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Obama's Nobel prize shows world hungry for diplomacy: former campaign manager

TORONTO - The man behind Barack Obama's campaign to capture the world's most powerful office said Thursday that the U.S. president's Nobel Peace Prize shows there's a global "hunger" for diplomacy.

TORONTO - The man behind Barack Obama's campaign to capture the world's most powerful office said Thursday that the U.S. president's Nobel Peace Prize shows there's a global "hunger" for diplomacy.

David Plouffe, known as the organizational mastermind who directed Obama's triumphant run for the White House, addressed a business audience as the president accepted his honour half-a-world away in Oslo.

Obama became the first sitting U.S. president in 90 years and the third ever to win the prize - some say prematurely.

After chronicling the 2009 U.S. presidential campaign for his audience, Plouffe reflected on the significance of Obama's peace prize.

"It speaks to the fact that there is a huge audience across the world that has a hunger for diplomacy," Plouffe said.

"His presidency offers the promise of that, but you have to deliver."

In the aftermath of the election, people had a starry eyed view of the campaign, as it became a memorialized and mythologized event, woven with tales of triumph and celebrity.

Almost a year into office, the same grassroots support and goodwill is being tested.

A rocky rookie year has had the president confronting a shaky economy, job losses, health care debates and, more recently, the decision to send 30,000 additional troops to Afghanistan.

"He's not making any decisions based on 2010 or 2012," said Plouffe, who is not a part of the current administration.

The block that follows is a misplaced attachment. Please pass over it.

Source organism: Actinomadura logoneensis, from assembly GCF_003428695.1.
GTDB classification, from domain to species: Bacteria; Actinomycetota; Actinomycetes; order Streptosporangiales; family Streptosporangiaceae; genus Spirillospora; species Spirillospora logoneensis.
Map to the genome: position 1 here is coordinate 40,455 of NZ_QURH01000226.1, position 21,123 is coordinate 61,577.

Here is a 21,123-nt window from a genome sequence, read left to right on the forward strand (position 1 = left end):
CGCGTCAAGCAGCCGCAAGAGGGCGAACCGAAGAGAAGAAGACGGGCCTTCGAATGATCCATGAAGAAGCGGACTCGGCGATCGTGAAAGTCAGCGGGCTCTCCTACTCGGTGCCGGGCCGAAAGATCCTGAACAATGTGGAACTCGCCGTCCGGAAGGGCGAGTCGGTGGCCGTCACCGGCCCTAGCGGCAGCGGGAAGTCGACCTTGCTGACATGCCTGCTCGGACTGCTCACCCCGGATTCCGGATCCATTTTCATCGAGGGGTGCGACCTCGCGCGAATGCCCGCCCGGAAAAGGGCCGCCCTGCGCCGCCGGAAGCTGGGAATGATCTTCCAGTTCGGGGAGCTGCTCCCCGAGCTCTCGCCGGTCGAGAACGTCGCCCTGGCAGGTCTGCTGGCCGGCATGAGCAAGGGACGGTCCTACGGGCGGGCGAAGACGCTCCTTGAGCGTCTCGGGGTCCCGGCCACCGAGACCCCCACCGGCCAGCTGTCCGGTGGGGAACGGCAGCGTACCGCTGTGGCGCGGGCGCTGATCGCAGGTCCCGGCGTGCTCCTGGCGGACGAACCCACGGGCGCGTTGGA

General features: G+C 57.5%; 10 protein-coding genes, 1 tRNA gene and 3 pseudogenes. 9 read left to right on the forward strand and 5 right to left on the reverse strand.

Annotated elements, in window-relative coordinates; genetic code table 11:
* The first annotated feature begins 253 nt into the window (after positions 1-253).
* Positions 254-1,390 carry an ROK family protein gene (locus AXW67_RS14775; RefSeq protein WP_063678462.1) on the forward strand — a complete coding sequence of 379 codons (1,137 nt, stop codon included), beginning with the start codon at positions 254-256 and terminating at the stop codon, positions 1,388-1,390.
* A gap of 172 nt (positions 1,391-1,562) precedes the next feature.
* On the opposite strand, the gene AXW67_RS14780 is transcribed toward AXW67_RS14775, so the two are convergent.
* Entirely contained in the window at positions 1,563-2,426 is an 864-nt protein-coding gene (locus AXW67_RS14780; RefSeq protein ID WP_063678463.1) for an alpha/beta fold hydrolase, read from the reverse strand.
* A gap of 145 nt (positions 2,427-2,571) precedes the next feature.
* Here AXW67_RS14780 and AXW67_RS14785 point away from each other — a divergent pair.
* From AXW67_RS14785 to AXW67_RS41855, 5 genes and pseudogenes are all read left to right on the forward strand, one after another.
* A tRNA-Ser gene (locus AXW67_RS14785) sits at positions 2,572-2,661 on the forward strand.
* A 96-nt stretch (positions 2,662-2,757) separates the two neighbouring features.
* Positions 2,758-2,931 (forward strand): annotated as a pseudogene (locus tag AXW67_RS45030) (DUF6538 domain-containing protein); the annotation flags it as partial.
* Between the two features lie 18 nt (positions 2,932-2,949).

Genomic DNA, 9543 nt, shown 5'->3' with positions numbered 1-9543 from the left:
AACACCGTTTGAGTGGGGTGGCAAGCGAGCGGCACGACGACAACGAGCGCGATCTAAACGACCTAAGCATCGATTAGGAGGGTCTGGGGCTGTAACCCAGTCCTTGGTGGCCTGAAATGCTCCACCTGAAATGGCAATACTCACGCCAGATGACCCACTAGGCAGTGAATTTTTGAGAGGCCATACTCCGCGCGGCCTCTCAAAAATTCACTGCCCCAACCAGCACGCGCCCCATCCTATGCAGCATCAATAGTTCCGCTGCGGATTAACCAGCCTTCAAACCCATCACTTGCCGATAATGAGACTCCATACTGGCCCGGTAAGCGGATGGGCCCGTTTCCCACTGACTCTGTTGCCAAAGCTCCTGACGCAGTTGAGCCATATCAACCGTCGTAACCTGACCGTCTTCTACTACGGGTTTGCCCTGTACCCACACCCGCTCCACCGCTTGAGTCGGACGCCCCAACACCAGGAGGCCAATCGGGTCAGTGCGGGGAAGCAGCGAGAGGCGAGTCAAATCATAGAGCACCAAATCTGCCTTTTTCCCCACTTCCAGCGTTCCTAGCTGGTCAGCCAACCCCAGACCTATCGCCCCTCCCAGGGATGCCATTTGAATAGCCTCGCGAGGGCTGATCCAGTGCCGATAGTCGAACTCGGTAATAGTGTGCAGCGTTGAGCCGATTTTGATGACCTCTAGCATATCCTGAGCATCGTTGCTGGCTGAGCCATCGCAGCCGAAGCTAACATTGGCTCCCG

"I can assure you, if we were, we wouldn't have given a bunch of money to the auto industry or the bankers.

"This is not good politics, but this is what has to be."

Plouffe was in the city to promote his new book, "The Audacity to Win," which chronicles the candidate's daunting campaign and the relentless grassroots effort that made it happen.

For Obama to win, it required a complete overhaul of the political norm, Plouffe said.

"The political graveyard is littered with people who tried to change the electorate," he told the audience of professionals who clutched a copy of his book as they listened.

The campaign successes came in the form of attracting young people during the primaries by using technology such as email, Facebook and Twitter, said Plouffe, who noted the grassroots efforts had volunteers going door-to-door talking about Obama, meeting in coffee shops and bars to spread the message.

Right now, Obama has six million people on his Facebook account, four million following him on Twitter and 13 million people who are on an email list.

During the speech, Plouffe stressed the importance of mobilizing the same volunteers who helped Obama win the presidency to gain public support for U.S. health care reform.

"When Barack Obama spent two year years talking about hope and change in America he wasn't talking about grandiose, warm, gauzy feelings," said Plouffe.

"He was talking about health insurance reform."

The same tactics are in play as Obama tries to rally support for health care reform.

A couple of million volunteers are out trying to drum up public support and the administration is sending out videos online debunking Republican attacks on the issue.

But Plouffe says it's not the same game.

"It's more ephemeral. It's harder. The (presidential) campaign is easier," said Plouffe.

"Keeping the young people involved, the first time voters, is going to be hard."

 
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